Steven Lewis Simpson


You know there are two prime things that struck me about HBO’s epic Bury My Heart at Wounded Knee production that proved to me that the director and writer sadly didn’t understand the culture they were depicting. The first was that there was so little laughter in the film. Now I know times were hard then, but they are also hard now and the Lakota know how to laugh at themselves and their hardships.

The other more fundamental flaw was, where were the women? They were a matriarchal culture and certainly in the 19th century women’s rights were far more evoled in Lakota culture than white American culture. Certainly in my experience in contemporary culture they are at the forefront of most things and that’s after the European’s attacked the male/female balance of the culture.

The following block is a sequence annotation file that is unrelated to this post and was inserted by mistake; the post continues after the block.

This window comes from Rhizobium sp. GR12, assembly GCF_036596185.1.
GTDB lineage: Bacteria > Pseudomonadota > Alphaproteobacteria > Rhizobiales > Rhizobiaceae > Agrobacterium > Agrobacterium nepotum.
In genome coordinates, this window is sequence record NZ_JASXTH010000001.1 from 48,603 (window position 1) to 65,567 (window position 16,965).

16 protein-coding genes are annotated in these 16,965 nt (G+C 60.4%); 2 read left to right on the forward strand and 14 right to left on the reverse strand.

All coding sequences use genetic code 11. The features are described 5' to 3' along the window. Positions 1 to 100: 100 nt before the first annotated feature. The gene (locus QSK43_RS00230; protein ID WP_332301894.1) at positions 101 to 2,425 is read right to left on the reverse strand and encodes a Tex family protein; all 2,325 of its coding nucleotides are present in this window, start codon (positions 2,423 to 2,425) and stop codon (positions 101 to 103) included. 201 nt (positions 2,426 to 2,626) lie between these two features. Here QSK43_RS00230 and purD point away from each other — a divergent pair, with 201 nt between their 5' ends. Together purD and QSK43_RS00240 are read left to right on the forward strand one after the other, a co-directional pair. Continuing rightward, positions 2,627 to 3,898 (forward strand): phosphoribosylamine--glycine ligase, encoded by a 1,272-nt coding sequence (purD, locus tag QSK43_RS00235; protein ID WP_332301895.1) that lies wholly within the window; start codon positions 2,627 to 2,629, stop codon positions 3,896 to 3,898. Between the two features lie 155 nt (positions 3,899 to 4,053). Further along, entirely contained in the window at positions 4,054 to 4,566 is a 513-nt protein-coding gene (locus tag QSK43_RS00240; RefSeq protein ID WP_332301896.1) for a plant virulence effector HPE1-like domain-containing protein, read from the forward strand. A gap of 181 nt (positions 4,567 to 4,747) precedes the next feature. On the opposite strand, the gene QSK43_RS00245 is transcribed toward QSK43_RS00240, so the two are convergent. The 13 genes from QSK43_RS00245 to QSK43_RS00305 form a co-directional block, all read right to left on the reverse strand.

Certainly the film was a beautifully made production but it’s sad to see that the Lakota were still depicted in too narrow a cultural range again. I hope I don’t sound bitchy about it because I respect those that made it. But the power of the women and the laughter are two of the elements that I love most about visiting with Lakota friends and so it saddens me to see it omitted.

Oh and the book Bury My Heart at Wounded Knee is essential reading for everyone.



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